This is because at higher RPM, the engine requires more air to run and the clogged air intake is preventing the engine from getting the required amount of air, leading to a misfire. Meanwhile, a PCM issue is often more erratic and has no consistent pattern. If your engine is suddenly behaving erratically, you have good reason to believe that there’s an issue with the PCM.
Bad Powertrain Control Module Symptoms #4: Check Engine Light And Unrelated Error Codes
As mentioned, the PCM will register an error code when it detects a problem with the engine or drivetrain that it can’t fix by itself. When it registers this error code, it will light up the check engine light, letting the driver know that there’s an issue with the vehicle. However, a faulty PCM may display the wrong error codes. Or it may also register an error code even though there are no problems with the vehicle.
You can identify the error codes by plugging into your vehicle’s computer using an OBD2 scanner. From there, the OBD2 scanner will scan the computer and display error codes. These error codes signify what problem has been registered by your PCM.
For example, a P0301 code means there’s a misfire problem with cylinder 1. However, if you’re not experiencing any misfire issue, then your PCM has registered a false error code, in which case the PCM may be faulty.
Keep in mind that this problem may also stem from a faulty sensor. However, once you’ve verified that there’s no actual issue with the vehicle, then you can narrow down the problem into either the PCM or a faulty sensor.
What To Do When Check Engine Light Comes On
So, now you know that the PCM works closely with the check engine light and it’s responsible for telling you if it detects a problem with the vehicle’s drivetrain. But what to do exactly when you see a check engine light?
Well, as mentioned, if the check engine light is flashing then you should stop driving immediately. This signifies a serious issue and driving any further may cause significant engine damage.
If the engine is continuously lit, then you needn’t panic and you can still drive, but it’s best to address the issue immediately. The first and simplest thing you can do is to check your fuel filler cap, as a loose cap can trigger the check engine light.
If it is loose, tighten the cap as necessary. Afterward, try turning your vehicle off and on. If the check engine light still hasn’t gone away, try turning the ignition off and on three times in succession, this will help to get rid of the check engine light.
However, if the light still hasn’t gone away, you may have another issue with the vehicle. In which case, you will need to use an OBD2 scanner to find out what the issue is:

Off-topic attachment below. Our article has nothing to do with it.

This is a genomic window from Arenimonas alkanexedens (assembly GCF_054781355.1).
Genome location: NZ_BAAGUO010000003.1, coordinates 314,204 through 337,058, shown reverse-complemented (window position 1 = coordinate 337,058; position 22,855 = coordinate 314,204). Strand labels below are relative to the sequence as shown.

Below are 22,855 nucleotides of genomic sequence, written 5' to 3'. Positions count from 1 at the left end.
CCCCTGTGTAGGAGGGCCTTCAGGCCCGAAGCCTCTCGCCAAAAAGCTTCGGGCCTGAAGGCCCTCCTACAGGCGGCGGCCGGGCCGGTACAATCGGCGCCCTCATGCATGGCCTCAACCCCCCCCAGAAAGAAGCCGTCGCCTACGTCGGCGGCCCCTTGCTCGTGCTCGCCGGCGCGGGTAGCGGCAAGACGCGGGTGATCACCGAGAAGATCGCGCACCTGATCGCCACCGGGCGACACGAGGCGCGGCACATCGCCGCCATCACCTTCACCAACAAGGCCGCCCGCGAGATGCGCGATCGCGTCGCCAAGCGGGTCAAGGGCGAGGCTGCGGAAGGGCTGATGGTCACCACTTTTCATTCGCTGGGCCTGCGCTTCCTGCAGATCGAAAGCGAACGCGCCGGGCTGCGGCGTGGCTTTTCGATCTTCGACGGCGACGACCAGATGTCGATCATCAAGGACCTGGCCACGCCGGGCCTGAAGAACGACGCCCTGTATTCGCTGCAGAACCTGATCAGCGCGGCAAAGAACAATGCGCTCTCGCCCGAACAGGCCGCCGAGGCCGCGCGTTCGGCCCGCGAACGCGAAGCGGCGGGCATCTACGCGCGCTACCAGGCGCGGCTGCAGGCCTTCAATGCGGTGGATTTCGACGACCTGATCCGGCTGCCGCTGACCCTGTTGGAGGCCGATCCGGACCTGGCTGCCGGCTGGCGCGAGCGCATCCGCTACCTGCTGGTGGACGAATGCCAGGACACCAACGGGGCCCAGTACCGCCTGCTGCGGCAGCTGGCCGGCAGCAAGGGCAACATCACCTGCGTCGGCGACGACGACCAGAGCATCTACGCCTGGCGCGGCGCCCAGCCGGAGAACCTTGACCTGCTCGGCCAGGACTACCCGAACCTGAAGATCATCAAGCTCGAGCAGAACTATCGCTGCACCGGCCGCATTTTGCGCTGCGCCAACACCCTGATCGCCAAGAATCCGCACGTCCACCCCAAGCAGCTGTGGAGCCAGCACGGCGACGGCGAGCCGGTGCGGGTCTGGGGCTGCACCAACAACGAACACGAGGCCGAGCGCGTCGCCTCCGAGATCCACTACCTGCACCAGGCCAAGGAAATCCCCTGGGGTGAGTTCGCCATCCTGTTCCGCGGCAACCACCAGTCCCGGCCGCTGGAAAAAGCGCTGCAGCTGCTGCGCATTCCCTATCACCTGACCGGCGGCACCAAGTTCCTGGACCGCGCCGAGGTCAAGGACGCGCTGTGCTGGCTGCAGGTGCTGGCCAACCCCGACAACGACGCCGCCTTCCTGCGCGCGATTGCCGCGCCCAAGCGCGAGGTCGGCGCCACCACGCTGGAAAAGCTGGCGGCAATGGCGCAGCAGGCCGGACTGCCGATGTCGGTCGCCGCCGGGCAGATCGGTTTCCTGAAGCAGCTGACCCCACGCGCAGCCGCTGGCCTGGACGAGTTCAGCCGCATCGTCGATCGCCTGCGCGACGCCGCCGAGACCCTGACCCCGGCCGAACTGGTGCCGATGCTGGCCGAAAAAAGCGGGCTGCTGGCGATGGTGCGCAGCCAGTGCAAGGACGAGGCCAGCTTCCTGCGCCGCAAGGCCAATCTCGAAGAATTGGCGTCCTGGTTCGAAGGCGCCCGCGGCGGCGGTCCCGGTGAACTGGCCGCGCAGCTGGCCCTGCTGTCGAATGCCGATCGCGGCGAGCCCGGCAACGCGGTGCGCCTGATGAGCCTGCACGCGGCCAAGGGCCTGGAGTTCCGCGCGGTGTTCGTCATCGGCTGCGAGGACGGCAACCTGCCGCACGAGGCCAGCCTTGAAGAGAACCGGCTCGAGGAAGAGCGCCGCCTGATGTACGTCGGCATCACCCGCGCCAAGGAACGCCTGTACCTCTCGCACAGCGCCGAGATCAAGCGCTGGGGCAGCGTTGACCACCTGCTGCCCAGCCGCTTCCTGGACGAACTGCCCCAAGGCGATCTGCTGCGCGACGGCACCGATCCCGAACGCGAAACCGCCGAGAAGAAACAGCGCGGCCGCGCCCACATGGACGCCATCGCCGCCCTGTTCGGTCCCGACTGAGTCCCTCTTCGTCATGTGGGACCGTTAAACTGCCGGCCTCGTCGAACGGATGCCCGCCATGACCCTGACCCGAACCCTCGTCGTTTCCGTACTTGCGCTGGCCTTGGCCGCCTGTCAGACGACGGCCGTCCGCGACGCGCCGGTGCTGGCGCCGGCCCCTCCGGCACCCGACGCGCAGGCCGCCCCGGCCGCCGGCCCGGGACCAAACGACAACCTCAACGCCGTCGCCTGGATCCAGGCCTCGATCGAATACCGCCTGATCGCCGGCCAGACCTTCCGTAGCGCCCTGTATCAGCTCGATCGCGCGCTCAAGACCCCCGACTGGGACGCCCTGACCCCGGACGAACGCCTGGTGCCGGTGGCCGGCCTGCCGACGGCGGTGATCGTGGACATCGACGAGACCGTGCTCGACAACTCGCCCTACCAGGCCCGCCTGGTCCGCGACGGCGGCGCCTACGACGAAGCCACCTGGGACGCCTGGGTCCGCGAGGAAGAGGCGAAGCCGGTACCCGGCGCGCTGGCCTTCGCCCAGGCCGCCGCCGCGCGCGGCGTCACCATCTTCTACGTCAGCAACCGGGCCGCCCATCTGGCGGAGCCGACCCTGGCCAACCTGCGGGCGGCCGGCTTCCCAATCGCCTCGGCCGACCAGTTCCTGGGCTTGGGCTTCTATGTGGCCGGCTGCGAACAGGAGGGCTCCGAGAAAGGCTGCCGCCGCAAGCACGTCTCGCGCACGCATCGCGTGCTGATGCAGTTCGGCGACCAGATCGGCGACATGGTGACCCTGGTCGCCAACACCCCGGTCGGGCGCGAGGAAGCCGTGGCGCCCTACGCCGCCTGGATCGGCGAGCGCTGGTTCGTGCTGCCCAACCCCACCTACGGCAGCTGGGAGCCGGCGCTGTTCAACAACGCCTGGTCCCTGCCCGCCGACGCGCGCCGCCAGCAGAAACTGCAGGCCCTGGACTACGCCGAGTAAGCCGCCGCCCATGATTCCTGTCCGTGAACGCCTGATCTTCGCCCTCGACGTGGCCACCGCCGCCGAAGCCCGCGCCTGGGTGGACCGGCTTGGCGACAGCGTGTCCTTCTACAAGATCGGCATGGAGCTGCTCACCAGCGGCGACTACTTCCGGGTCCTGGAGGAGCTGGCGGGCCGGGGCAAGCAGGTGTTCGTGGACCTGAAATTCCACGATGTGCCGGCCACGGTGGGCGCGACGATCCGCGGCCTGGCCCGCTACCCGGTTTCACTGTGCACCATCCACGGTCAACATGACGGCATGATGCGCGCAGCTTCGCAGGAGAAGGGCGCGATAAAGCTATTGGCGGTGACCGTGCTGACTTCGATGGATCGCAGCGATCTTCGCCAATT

Using An OBD Scanner
An OBD scanner is an On-Board Diagnostics scanner used to read error codes registered in your car’s on-board diagnostics system. If your car was built after 1996, then you will need to use an OBD2 scanner. While cars prior to 1996 use an OBD1 scanner.
You can go to your local repair shop and ask them to do a scan, some of them will do it for free while others may charge as high as $100 for a diagnostic scan. You can also buy your own OBD2 scanners such as the Kobra OBD Scanner and the Innova CarScan which costs less than $50. There are also more complicated ones with more features for around $100 – $300. Here’s how to use an OBD2 scanner:
- Plug the scanner into the car’s OBD port. This port is often located underneath the dashboard area, either above your pedals or knee. Keep in mind that some cars might have their port hidden out of sight. Check your owner’s manual or online to see where it’s located in your car.
- Once plugged in, turn on the OBD scanner. It should immediately scan the car. However, some scanners might require you to input additional information such as make, model year, VIN number, etc.
- It will then display the error codes it has found. A more complicated scanner might also display a description of what’s wrong with the car, but if you have a simpler scanner then it’s recommended to take note of the codes displayed. This way, you can cross-check what they mean with the owner’s manual later on. This error code is what triggered the check engine light in the first place.
Here’s a quick guide from Car and Driver on how to use an OBD2 scanner:
After Scanning The OBD
After you scan the OBD, you now know what error codes triggered the check engine light. Here’s a quick guide to common error codes and what they mean: